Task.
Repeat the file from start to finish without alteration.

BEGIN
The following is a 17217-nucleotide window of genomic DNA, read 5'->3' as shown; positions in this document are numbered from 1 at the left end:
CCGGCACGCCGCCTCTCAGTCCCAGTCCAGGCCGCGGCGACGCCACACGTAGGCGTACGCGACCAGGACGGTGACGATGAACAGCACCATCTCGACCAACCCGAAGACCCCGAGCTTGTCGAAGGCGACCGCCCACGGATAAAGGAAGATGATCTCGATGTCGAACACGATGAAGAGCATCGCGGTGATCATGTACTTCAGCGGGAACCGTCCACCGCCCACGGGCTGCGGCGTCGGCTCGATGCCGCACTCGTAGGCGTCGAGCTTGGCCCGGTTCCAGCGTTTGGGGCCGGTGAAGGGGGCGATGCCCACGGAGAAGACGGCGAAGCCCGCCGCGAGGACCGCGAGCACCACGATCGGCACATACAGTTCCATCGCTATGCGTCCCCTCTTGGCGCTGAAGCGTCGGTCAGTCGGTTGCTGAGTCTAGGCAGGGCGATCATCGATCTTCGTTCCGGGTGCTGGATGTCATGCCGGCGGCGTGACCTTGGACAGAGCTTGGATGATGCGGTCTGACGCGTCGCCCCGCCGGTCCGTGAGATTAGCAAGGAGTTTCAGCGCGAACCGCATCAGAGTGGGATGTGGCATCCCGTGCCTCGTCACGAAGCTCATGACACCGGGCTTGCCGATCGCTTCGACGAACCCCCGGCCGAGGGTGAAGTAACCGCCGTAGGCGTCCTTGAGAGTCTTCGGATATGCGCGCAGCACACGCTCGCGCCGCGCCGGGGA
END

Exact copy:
The following is a 17217-nucleotide window of genomic DNA, read 5'->3' as shown; positions in this document are numbered from 1 at the left end:
CCGGCACGCCGCCTCTCAGTCCCAGTCCAGGCCGCGGCGACGCCACACGTAGGCGTACGCGACCAGGACGGTGACGATGAACAGCACCATCTCGACCAACCCGAAGACCCCGAGCTTGTCGAAGGCGACCGCCCACGGATAAAGGAAGATGATCTCGATGTCGAACACGATGAAGAGCATCGCGGTGATCATGTACTTCAGCGGGAACCGTCCACCGCCCACGGGCTGCGGCGTCGGCTCGATGCCGCACTCGTAGGCGTCGAGCTTGGCCCGGTTCCAGCGTTTGGGGCCGGTGAAGGGGGCGATGCCCACGGAGAAGACGGCGAAGCCCGCCGCGAGGACCGCGAGCACCACGATCGGCACATACAGTTCCATCGCTATGCGTCCCCTCTTGGCGCTGAAGCGTCGGTCAGTCGGTTGCTGAGTCTAGGCAGGGCGATCATCGATCTTCGTTCCGGGTGCTGGATGTCATGCCGGCGGCGTGACCTTGGACAGAGCTTGGATGATGCGGTCTGACGCGTCGCCCCGCCGGTCCGTGAGATTAGCAAGGAGTTTCAGCGCGAACCGCATCAGAGTGGGATGTGGCATCCCGTGCCTCGTCACGAAGCTCATGACACCGGGCTTGCCGATCGCTTCGACGAACCCCCGGCCGAGGGTGAAGTAACCGCCGTAGGCGTCCTTGAGAGTCTTCGGATATGCGCGCAGCACACGCTCGCGCCGCGCCGGGGA